– How much do I need to charge?

– How much can I pay employees or contractors?

– How much can I spend on marketing?

– What utilization do I need to maintain?

– Can I hire XYZ person?

And the list goes on…

Managing revenue and expenses:

At its most basic equation, the financial system is profits = revenue – expenses.

In order to hit your profit target, you need to understand what are the different revenue and expense streams.

Where does revenue come from?

Revenue comes from two different places:

First, it comes from the New Business System. When you close a client –whether that is for a one-time or recurring payment– you are growing your bottom line.   

And the second channel is the Production System. Once your client has transitioned to the production team, you have four different ways to extract more revenue from them: upselling, cross-selling, extending the contract, and selling to another division/brand.

And where do expenses come from?

Expenses are generated by three systems –including the two mentioned above.

Expenses from the New Business System include everything you spent money on to close the client. Paid ads, your marketing team, networking events, conferences… they all go here.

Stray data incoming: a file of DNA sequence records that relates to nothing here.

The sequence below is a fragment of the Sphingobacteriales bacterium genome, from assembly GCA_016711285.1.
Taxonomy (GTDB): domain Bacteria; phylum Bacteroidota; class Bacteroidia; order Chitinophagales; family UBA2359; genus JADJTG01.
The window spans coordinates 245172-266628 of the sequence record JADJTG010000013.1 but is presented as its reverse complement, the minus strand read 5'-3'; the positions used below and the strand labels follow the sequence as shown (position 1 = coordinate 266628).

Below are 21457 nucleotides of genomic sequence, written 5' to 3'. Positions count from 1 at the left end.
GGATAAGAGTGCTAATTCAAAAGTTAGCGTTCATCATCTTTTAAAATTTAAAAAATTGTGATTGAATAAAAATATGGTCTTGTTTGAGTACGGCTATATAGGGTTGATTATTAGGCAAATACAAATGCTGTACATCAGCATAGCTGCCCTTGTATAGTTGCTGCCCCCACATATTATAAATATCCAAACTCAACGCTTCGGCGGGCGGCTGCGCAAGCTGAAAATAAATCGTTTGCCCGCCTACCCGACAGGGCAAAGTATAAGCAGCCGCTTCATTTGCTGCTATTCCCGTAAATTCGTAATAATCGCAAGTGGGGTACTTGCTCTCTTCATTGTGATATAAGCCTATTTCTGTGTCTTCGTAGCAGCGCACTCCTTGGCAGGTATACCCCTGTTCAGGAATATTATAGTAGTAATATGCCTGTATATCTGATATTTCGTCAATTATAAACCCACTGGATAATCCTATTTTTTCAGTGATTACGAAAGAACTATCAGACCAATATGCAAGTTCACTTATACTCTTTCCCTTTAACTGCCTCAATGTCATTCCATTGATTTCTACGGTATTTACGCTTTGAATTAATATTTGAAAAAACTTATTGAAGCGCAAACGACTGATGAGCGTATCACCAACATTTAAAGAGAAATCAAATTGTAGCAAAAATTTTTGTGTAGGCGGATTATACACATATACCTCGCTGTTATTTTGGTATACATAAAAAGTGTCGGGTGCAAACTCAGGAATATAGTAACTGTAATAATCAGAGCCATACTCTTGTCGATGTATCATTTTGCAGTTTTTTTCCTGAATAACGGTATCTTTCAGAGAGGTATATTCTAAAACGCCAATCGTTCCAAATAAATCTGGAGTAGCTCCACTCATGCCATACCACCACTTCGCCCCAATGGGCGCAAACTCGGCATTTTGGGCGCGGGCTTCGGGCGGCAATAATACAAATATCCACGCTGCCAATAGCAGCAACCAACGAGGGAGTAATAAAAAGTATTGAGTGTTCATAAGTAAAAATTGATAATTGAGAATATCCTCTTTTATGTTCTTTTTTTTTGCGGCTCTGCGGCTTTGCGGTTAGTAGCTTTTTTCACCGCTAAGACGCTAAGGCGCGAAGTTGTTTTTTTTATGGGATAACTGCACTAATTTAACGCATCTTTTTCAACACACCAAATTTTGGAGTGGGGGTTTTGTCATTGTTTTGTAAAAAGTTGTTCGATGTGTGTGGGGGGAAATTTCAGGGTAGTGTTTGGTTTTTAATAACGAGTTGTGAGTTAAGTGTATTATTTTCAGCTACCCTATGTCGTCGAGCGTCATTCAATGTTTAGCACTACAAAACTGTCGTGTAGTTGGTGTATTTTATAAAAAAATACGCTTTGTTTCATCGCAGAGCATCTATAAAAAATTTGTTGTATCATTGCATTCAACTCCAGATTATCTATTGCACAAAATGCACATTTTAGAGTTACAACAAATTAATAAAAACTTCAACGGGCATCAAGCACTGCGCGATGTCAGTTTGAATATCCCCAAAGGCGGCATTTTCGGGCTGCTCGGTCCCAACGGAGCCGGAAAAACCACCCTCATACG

The Production System expense is the Cost of Goods Sold. For example, if you run a web development agency, then web developers and designers. Aka, whoever does the project work, plus any tools that they need.

And finally, the Back-Office System. While the other two systems generate both revenue and expenses, the back-office is an expense center. But it’s also very necessary to run the business. It includes things such as rent, HR, accountants, lawyers, etc.

Managing your expenses.

Your revenue needs to be more than your expenses. And go ‘head, roll your eyes at me.

But here are the stats:

  • 40% of small businesses are profitable. And I’m not saying they hit 6 or 7 figures, just “profitable.”
  • 30% break even.
  • And 30% are continuously losing money.